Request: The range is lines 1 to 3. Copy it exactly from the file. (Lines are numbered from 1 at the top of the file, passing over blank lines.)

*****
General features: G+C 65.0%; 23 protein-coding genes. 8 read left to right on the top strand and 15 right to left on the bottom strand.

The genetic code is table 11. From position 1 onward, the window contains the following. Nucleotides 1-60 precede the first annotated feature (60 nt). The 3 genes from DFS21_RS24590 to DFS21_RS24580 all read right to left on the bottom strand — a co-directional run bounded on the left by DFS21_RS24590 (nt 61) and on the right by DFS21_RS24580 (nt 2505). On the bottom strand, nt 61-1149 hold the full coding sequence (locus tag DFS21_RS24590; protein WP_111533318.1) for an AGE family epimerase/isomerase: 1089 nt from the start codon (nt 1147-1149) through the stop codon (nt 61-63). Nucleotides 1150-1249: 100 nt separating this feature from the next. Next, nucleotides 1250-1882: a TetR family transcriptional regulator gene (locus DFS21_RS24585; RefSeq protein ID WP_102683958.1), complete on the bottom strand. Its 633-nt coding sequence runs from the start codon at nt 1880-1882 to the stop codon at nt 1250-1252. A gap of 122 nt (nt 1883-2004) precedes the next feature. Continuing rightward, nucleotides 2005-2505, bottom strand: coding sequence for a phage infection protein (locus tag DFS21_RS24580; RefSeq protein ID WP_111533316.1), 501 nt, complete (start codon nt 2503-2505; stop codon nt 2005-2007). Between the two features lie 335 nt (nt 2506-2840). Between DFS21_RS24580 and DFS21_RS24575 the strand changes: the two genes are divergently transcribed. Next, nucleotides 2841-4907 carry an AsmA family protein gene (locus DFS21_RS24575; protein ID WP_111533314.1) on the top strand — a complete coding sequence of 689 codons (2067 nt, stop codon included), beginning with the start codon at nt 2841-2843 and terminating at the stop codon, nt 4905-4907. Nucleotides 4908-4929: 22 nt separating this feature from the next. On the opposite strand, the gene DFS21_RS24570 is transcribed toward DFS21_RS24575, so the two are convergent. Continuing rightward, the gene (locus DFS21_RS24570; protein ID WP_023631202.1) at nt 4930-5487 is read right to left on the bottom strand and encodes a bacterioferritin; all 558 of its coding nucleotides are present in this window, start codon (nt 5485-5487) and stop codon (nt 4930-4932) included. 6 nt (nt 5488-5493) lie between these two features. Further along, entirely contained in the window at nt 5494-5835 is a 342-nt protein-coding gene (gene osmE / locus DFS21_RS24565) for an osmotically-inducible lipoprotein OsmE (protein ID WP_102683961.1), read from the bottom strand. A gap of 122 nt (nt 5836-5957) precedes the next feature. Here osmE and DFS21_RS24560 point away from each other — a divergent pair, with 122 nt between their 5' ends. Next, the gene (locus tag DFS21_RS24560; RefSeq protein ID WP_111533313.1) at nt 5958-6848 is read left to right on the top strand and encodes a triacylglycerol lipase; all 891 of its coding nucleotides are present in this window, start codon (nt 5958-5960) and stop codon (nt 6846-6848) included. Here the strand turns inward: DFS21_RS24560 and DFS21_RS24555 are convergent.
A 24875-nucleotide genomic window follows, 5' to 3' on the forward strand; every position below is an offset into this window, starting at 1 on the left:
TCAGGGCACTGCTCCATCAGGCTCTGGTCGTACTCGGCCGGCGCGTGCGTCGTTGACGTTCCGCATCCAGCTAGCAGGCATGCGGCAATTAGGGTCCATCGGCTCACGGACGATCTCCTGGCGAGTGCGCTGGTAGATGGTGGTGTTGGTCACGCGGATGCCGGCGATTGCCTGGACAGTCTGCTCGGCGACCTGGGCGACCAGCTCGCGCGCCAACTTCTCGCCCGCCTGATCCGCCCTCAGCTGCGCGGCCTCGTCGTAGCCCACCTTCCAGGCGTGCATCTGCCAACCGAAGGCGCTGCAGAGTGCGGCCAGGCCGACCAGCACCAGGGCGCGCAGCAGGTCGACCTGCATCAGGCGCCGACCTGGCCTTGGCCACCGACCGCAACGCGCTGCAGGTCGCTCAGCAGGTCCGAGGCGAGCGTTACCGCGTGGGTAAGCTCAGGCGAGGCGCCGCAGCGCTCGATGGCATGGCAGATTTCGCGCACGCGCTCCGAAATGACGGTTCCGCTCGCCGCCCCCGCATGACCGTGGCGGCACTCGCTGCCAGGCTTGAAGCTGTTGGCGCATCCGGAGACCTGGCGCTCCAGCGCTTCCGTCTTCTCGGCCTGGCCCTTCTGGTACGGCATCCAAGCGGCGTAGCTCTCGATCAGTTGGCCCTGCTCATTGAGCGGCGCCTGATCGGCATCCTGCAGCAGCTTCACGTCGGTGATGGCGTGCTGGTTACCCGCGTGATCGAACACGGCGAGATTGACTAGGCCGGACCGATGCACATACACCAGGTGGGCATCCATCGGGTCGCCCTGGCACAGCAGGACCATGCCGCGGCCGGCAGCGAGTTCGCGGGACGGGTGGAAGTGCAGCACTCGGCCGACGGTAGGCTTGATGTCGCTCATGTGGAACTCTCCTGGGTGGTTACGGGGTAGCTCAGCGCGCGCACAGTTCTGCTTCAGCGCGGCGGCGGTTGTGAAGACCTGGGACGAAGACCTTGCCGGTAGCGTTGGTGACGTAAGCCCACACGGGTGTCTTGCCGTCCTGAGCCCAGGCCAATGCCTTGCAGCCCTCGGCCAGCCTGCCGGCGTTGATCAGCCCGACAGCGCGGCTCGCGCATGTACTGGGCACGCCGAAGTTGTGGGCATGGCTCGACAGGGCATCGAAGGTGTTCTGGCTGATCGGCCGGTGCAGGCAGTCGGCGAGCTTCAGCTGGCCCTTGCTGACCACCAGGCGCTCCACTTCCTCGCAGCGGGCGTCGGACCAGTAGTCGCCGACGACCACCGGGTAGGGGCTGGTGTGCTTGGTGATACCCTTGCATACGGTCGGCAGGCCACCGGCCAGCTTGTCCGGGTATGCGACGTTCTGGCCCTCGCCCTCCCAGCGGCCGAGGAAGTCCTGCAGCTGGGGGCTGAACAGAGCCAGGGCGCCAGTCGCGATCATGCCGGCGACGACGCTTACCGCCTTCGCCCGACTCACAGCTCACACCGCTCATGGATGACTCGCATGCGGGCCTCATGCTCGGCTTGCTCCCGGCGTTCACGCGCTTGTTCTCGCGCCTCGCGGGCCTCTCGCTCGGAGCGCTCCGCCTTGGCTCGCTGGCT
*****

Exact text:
General features: G+C 65.0%; 23 protein-coding genes. 8 read left to right on the top strand and 15 right to left on the bottom strand.

The genetic code is table 11. From position 1 onward, the window contains the following. Nucleotides 1-60 precede the first annotated feature (60 nt). The 3 genes from DFS21_RS24590 to DFS21_RS24580 all read right to left on the bottom strand — a co-directional run bounded on the left by DFS21_RS24590 (nt 61) and on the right by DFS21_RS24580 (nt 2505). On the bottom strand, nt 61-1149 hold the full coding sequence (locus tag DFS21_RS24590; protein WP_111533318.1) for an AGE family epimerase/isomerase: 1089 nt from the start codon (nt 1147-1149) through the stop codon (nt 61-63). Nucleotides 1150-1249: 100 nt separating this feature from the next. Next, nucleotides 1250-1882: a TetR family transcriptional regulator gene (locus DFS21_RS24585; RefSeq protein ID WP_102683958.1), complete on the bottom strand. Its 633-nt coding sequence runs from the start codon at nt 1880-1882 to the stop codon at nt 1250-1252. A gap of 122 nt (nt 1883-2004) precedes the next feature. Continuing rightward, nucleotides 2005-2505, bottom strand: coding sequence for a phage infection protein (locus tag DFS21_RS24580; RefSeq protein ID WP_111533316.1), 501 nt, complete (start codon nt 2503-2505; stop codon nt 2005-2007). Between the two features lie 335 nt (nt 2506-2840). Between DFS21_RS24580 and DFS21_RS24575 the strand changes: the two genes are divergently transcribed. Next, nucleotides 2841-4907 carry an AsmA family protein gene (locus DFS21_RS24575; protein ID WP_111533314.1) on the top strand — a complete coding sequence of 689 codons (2067 nt, stop codon included), beginning with the start codon at nt 2841-2843 and terminating at the stop codon, nt 4905-4907. Nucleotides 4908-4929: 22 nt separating this feature from the next. On the opposite strand, the gene DFS21_RS24570 is transcribed toward DFS21_RS24575, so the two are convergent. Continuing rightward, the gene (locus DFS21_RS24570; protein ID WP_023631202.1) at nt 4930-5487 is read right to left on the bottom strand and encodes a bacterioferritin; all 558 of its coding nucleotides are present in this window, start codon (nt 5485-5487) and stop codon (nt 4930-4932) included. 6 nt (nt 5488-5493) lie between these two features. Further along, entirely contained in the window at nt 5494-5835 is a 342-nt protein-coding gene (gene osmE / locus DFS21_RS24565) for an osmotically-inducible lipoprotein OsmE (protein ID WP_102683961.1), read from the bottom strand. A gap of 122 nt (nt 5836-5957) precedes the next feature. Here osmE and DFS21_RS24560 point away from each other — a divergent pair, with 122 nt between their 5' ends. Next, the gene (locus tag DFS21_RS24560; RefSeq protein ID WP_111533313.1) at nt 5958-6848 is read left to right on the top strand and encodes a triacylglycerol lipase; all 891 of its coding nucleotides are present in this window, start codon (nt 5958-5960) and stop codon (nt 6846-6848) included. Here the strand turns inward: DFS21_RS24560 and DFS21_RS24555 are convergent.
A 24875-nucleotide genomic window follows, 5' to 3' on the forward strand; every position below is an offset into this window, starting at 1 on the left: